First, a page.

Red-headed Lovebird – Agapornis pullarius (Linnaeus, 1758) – is native to a wide range covering several states in Central and Western Africa. They are not very common in captivity.
The pairs tie a strong band – they sleep together and can spend a very long time preening each other’s feathers.
Outside of the breeding season, they can be seen in large fast-flying flocks of up to 30 birds flying far to find food before returning to their roosting place in the evening.
Small parrot with a short tail. The plumage is overall light green. The beak is coral red. The eyes are dark brown.
The male has orange-red forehead and cheeks, cobalt-blue on the lower back and rump. Underwing coverts are black. The tail is green with yellow-green coverts, lateral tail feathers are red at the base and yellow tips banded with black.
The female has orange forehead and cheeks. The beak is paler than the male.
Size: approx. 15 cm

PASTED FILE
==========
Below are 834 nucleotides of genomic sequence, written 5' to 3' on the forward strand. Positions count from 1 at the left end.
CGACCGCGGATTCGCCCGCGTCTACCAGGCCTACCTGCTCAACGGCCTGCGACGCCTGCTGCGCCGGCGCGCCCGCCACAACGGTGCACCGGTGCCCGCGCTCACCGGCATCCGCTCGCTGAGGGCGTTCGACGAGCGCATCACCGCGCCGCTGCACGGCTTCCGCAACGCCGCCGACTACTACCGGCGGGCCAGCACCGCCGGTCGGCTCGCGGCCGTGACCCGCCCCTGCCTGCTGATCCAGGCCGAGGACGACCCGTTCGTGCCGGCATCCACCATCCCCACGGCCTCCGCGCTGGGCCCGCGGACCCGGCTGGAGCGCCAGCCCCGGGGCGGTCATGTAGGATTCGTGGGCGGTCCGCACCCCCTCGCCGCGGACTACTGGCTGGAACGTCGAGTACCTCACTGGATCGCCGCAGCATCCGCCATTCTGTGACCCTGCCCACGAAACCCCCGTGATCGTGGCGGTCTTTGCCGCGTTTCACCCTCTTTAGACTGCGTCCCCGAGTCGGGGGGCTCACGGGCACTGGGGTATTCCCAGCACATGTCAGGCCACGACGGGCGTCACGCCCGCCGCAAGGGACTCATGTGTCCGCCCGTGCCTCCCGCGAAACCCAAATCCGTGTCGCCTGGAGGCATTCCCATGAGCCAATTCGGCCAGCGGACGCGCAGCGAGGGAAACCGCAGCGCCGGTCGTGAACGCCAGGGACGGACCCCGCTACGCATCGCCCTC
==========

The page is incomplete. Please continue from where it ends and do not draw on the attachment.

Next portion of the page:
Weight: approx. 43 grams
Two subspecies are recognized:
Wild birds feed on grass seeds, fruit, some cultivated crops and insect larvae.
The diet should be based on a good quality pellet; also provide a mix of small seeds like millet, canary, oats and hemp. Fruits and green leaves.
Where most parrots build up in a hollow tree, the Red-headed Lovebird prefer to dig a nest in a thermite nest. The female digs a tunnel in the thermite nest – the tunnel may be up to 30 cm deep. She then bring nesting material by carrying grass and leaves between her feathers.
The Red-headed Lovebird is difficult to breed in captivity as it prefer to burrow to make its nest and also the nest must be kept at about 27 °C (81 °F). Some breeders have experimented with using cork which the female can burrow into.
She usually lays about five eggs.. The eggs are hatched after approximately 24 days. The juveniles leave the nest seven weeks after hatching.